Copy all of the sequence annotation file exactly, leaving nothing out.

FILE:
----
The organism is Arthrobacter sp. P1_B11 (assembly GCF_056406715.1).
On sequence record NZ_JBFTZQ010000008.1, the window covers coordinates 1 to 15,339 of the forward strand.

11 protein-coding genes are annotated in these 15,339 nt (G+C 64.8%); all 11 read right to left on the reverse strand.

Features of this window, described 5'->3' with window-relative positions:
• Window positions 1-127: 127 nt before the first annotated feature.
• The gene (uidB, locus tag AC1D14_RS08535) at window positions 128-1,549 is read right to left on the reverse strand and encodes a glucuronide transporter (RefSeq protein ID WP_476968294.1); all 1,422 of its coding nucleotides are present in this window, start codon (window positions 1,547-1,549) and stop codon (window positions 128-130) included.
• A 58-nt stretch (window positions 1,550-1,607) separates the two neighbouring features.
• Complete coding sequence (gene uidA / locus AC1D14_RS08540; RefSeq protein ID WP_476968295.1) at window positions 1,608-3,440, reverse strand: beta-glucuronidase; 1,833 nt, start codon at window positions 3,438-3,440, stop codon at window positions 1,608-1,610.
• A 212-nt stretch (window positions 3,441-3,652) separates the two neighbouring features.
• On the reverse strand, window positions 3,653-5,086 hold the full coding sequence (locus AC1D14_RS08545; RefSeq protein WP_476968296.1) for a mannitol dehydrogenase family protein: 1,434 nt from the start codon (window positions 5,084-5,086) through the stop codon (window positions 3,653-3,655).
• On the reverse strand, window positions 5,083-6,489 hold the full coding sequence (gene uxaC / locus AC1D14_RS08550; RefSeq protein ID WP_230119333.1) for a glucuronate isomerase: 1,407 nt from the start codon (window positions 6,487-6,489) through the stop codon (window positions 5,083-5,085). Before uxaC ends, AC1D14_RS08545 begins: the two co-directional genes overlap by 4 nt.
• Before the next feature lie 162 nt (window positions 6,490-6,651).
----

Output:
The organism is Arthrobacter sp. P1_B11 (assembly GCF_056406715.1).
On sequence record NZ_JBFTZQ010000008.1, the window covers coordinates 1 to 15,339 of the forward strand.

11 protein-coding genes are annotated in these 15,339 nt (G+C 64.8%); all 11 read right to left on the reverse strand.

Features of this window, described 5'->3' with window-relative positions:
• Window positions 1-127: 127 nt before the first annotated feature.
• The gene (uidB, locus tag AC1D14_RS08535) at window positions 128-1,549 is read right to left on the reverse strand and encodes a glucuronide transporter (RefSeq protein ID WP_476968294.1); all 1,422 of its coding nucleotides are present in this window, start codon (window positions 1,547-1,549) and stop codon (window positions 128-130) included.
• A 58-nt stretch (window positions 1,550-1,607) separates the two neighbouring features.
• Complete coding sequence (gene uidA / locus AC1D14_RS08540; RefSeq protein ID WP_476968295.1) at window positions 1,608-3,440, reverse strand: beta-glucuronidase; 1,833 nt, start codon at window positions 3,438-3,440, stop codon at window positions 1,608-1,610.
• A 212-nt stretch (window positions 3,441-3,652) separates the two neighbouring features.
• On the reverse strand, window positions 3,653-5,086 hold the full coding sequence (locus AC1D14_RS08545; RefSeq protein WP_476968296.1) for a mannitol dehydrogenase family protein: 1,434 nt from the start codon (window positions 5,084-5,086) through the stop codon (window positions 3,653-3,655).
• On the reverse strand, window positions 5,083-6,489 hold the full coding sequence (gene uxaC / locus AC1D14_RS08550; RefSeq protein ID WP_230119333.1) for a glucuronate isomerase: 1,407 nt from the start codon (window positions 6,487-6,489) through the stop codon (window positions 5,083-5,085). Before uxaC ends, AC1D14_RS08545 begins: the two co-directional genes overlap by 4 nt.
• Before the next feature lie 162 nt (window positions 6,490-6,651).